Bug of the Month: How Hyphomicrobium Can Indicate Wastewater Septicity

In this wastewater microbiology spotlight, learn about how Hyphomicrobium function in wastewater treatment systems

Bug of the Month: How Hyphomicrobium Can Indicate Wastewater Septicity

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Treatment Plant Operator’s Bug of the Month is an ongoing series that spotlights the organisms present in wastewater microbiology. Each month a new organism is featured, giving readers a profile of the species and how it functions in a wastewater treatment setting. 

In this peek under the microscope, take an up-close look at Hyphomicrobium.

Hyphomicrobium are a genus within the Proteobacteria phylum. Over 30 individual species of Hyphomicrobium have been identified (Nierychlo, M. 2019). Hyphomicrobium can be easily identified at 1000x phase contrast oil immersion due to their “bean on a stalk” (skinny with a tip) morphology. The “stalks” are very thin and typically < 0.3 µm in diameter. It is fairly common to see the stalk only without the tip. Hyphomicrobium are non-filamentous bacteria, and only in very rare instances are they believed to impact the settling properties of the sludge.

A C1 compound buffet

Hyphomicrobium utilize single carbon compounds such as methanol and methylamine for growth. These C1 compounds may be naturally occurring in the influents of many industrial wastewater processes as a production byproduct, or can be formed in areas of deep fermentation such as collection systems, lift stations and septic primary clarifiers. Many species of Hyphomicrobium are capable of denitrification, and these are often observed in facilities dosing methanol as a carbon supplement for biological nutrient removal.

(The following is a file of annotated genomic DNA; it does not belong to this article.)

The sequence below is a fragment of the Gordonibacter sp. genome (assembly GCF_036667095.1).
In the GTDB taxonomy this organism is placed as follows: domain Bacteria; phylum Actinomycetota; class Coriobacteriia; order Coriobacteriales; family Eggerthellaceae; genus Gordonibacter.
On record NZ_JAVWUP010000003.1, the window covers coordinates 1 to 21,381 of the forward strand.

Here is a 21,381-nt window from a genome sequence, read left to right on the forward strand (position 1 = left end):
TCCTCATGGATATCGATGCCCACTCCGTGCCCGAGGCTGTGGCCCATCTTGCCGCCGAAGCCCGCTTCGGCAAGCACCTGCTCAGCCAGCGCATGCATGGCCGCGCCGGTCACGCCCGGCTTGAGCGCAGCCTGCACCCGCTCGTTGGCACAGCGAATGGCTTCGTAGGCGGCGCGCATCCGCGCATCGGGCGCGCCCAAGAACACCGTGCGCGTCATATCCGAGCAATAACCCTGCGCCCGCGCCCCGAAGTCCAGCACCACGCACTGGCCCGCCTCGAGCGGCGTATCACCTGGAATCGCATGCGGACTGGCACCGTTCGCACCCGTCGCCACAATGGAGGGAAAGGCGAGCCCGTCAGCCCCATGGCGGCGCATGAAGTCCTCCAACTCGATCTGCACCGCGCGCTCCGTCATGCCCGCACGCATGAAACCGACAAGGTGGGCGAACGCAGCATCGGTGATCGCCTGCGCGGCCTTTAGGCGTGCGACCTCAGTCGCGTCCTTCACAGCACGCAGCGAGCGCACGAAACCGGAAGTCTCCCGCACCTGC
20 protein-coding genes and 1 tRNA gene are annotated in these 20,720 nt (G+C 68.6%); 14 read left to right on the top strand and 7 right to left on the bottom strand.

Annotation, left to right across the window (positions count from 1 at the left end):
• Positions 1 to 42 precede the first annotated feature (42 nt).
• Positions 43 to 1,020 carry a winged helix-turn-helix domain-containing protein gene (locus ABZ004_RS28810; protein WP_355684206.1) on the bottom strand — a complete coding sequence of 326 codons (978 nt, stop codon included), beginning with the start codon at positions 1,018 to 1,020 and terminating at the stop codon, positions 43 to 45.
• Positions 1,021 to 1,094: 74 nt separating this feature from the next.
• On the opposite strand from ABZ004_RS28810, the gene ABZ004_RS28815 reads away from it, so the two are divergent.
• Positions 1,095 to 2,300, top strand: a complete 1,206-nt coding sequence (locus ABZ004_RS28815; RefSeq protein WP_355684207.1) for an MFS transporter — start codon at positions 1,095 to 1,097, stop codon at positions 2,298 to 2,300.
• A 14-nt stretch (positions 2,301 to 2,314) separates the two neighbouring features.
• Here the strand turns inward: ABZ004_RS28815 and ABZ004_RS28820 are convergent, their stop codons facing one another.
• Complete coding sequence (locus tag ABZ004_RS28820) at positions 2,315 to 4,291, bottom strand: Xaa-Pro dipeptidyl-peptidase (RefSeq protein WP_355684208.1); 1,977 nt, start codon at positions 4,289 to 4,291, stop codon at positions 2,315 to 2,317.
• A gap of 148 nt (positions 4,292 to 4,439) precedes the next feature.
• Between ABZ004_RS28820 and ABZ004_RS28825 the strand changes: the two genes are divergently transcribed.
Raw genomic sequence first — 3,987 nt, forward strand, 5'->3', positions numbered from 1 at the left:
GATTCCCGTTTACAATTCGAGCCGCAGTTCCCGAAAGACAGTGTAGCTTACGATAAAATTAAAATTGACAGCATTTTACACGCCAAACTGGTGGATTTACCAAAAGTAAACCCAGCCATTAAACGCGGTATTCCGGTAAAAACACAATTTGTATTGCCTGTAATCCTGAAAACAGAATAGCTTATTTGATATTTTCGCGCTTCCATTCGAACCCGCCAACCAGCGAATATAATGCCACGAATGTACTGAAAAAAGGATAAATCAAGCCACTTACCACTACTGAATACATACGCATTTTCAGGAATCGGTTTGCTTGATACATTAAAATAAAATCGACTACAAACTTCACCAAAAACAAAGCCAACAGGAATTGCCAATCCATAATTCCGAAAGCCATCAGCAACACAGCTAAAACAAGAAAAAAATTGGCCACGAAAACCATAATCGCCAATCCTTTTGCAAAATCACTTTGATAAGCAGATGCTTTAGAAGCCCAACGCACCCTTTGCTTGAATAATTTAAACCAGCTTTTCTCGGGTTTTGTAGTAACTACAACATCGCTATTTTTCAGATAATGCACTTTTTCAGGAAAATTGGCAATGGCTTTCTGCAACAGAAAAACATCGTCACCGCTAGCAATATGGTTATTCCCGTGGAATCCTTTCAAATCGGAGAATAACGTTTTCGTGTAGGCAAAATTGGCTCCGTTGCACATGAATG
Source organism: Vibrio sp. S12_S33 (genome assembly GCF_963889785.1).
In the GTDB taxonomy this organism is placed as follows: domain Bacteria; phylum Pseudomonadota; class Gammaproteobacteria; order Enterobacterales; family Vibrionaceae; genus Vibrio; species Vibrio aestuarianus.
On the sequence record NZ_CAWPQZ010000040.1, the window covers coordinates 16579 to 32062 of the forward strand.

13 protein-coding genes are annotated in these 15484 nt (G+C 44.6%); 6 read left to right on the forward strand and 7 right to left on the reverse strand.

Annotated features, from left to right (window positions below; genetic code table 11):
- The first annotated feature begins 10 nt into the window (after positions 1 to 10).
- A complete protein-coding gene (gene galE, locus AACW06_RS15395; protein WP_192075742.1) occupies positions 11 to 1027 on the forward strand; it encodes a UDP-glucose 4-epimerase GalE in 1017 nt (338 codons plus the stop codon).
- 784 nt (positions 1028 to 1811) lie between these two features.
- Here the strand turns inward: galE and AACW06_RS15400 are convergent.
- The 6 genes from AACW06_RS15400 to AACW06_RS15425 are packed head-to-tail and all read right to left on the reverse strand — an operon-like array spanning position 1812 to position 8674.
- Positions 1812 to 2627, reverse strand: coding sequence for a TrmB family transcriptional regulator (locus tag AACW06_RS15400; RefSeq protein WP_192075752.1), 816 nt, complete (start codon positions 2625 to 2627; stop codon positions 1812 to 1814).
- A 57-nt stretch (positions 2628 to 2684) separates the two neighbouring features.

In wastewater microbiology the term “you are what you eat” applies to which organisms compete. In facilities that do not have known C1 compounds from industrial processes or supplement methanol for nutrient removal, the presence of Hyphomicrobium at significant abundance (common or higher) suggests septicity/fermentation of the wastewater at some point in the process. Further observation and identification of the surrounding filamentous morphotypes and indicator organisms and their associated cause(s) is needed to help confirm the overall conditions present. 


About the author: Ryan Hennessy is the microbiology and operations specialist at Midwest Contract Operations Inc. He was trained and mentored by Dr. Michael Richard for over 10 years in wastewater microbiology, and serves as a microbiology services consultant. Hennessy is a licensed wastewater treatment and municipal waterworks operator in the state of Wisconsin and fills in as needed for operations at several facilities. He can be reached at rhennessy@mco-us.com.



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